PayPal Tweaking User Agreement To Remove Mandatory Robocalls

PayPal’s new user agreement — the one that gives the company even more latitude to make obnoxious prerecorded marketing calls to “any telephone number that you have provided us or that we have otherwise obtained” — is set to kick in this week, but following an FCC warning that this policy might be in violation of federal law, and a letter from multiple senators asking PayPal to rethink its new terms, the company has agreed to make changes that “clear up any confusion.”

In a new blog post, PayPal’s general counsel acknowledges that the company “used language that did not clearly communicate how we intend to contact them. Unfortunately, this language caused confusion and concern with some of our customers.”

The company says its intention in granting itself the ability to call or text any number it might be able to locate for you (an apparent violation of federal rules that say robocalls can only be made to specific numbers that a customer has agreed to receive them on), was to better reach users in case of emergency — and of course to collect a debt.

PayPal says the newly revised terms will clarify that customers do not have to consent to robocalls as a condition of continuing to be a customer of the payment platform. Forcing a consumer to accept prerecorded messages is also a violation of the law.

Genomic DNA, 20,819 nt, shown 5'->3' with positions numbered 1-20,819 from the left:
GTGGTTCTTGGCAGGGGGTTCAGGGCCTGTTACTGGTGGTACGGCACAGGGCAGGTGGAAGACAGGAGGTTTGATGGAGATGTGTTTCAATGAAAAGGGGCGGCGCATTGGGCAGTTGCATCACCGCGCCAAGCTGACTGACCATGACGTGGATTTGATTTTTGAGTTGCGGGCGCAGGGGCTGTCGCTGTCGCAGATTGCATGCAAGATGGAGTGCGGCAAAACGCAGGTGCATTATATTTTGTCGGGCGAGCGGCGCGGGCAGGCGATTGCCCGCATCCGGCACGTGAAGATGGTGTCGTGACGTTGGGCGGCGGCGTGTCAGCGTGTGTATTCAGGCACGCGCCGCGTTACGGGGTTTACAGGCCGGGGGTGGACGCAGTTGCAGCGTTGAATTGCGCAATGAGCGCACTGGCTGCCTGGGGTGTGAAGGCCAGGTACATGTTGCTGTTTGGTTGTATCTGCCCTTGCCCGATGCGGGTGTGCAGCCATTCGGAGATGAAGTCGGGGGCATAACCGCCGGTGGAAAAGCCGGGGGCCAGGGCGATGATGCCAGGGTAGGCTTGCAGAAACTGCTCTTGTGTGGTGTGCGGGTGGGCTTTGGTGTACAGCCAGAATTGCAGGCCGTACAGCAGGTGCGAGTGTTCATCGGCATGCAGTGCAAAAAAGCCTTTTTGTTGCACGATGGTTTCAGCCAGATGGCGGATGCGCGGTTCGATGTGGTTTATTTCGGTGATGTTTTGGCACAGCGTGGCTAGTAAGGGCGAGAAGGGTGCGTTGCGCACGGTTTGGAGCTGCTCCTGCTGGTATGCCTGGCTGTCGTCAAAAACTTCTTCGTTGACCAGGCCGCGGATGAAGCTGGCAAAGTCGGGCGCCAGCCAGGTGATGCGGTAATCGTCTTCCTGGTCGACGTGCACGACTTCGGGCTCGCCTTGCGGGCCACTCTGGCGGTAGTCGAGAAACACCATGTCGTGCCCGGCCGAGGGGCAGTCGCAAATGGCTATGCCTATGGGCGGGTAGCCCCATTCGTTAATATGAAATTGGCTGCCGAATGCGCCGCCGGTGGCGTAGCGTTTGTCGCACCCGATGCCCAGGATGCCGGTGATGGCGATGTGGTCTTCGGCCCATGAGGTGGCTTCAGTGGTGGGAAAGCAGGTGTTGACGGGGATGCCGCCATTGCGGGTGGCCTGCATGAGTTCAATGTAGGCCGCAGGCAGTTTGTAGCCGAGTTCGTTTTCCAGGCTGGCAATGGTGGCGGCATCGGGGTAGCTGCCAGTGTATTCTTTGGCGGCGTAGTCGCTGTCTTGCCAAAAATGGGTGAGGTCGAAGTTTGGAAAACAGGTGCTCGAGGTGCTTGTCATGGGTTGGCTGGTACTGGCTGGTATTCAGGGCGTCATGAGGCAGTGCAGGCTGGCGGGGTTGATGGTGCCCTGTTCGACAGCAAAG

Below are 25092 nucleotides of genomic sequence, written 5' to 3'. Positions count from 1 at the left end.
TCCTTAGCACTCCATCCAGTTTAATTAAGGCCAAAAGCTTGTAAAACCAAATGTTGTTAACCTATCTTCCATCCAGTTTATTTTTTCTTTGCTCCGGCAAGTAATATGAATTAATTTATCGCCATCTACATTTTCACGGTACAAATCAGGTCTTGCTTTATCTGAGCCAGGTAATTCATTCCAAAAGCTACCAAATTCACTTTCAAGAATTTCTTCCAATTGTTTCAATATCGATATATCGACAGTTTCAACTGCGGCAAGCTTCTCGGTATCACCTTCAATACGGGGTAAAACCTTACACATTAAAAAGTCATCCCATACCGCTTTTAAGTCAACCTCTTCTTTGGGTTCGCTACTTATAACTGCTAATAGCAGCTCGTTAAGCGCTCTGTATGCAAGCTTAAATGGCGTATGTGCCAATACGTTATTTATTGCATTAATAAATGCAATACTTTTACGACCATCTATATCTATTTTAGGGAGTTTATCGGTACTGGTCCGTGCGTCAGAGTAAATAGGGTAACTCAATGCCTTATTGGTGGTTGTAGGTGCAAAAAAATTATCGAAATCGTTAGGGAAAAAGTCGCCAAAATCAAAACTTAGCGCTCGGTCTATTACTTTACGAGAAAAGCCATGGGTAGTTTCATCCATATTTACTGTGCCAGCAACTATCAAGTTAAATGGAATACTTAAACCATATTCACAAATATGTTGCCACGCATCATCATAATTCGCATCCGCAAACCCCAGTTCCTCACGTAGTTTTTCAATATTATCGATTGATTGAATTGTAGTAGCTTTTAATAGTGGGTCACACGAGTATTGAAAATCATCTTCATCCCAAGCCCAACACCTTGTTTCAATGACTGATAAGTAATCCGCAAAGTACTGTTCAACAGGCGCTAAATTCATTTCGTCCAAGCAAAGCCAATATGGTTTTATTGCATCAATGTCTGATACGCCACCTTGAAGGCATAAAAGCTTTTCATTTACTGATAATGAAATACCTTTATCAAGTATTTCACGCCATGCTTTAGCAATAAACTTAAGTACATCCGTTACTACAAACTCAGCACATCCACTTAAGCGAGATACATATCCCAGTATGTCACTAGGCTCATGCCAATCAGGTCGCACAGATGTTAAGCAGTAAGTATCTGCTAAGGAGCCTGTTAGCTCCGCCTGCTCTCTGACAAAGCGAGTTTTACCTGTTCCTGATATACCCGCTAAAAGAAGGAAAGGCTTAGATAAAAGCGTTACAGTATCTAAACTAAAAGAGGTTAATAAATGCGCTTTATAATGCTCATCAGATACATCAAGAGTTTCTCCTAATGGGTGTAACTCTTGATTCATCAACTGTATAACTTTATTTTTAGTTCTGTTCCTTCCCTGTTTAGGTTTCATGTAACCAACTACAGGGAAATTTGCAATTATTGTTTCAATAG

“We respect our customers’ communications preferences and recognize that their consent is required for certain autodialed and prerecorded calls and texts,” reads the blog post. “Customers may revoke consent to receive these communications by contacting PayPal customer support and informing us of their preferences.”

PayPal customers should be on the lookout for an e-mail explaining these changes.

In a statement to Consumerist, FCC Enforcement Bureau Chief Travis LeBlanc, who sent the warning letter to PayPal, commends the company for making these tweaks.

“The changes to PayPal’s user agreement recognize that its customers are not required to consent to unwanted robocalls or robotexts,” says LeBlanc. “It clarifies, rightly, that its customers must provide prior express written consent before the company can call or text them with marketing, and that these customers have a right to revoke their consent to receive robocalls or robotexts at any time. These changes, along with PayPal’s commitments to improve its disclosures and make it easier for consumers to express their calling preferences, are significant and welcome improvements.”

New York Attorney General Eric Schneiderman, whose Internet Bureau sent a letter to the company in early June, said in a statement that PayPal’s policy tweak another step toward protecting consumers.

“Again and again, Americans have demanded that companies stop invasive robocalling to promote their products,” Schneiderman said. “Today, PayPal, which immediately cooperated with my office’s inquiry, announced that unless a consumer explicitly consents, it will not robocall for marketing purposes. We commend the company for doing the right thing and ensuring consumers’ rights are protected.”

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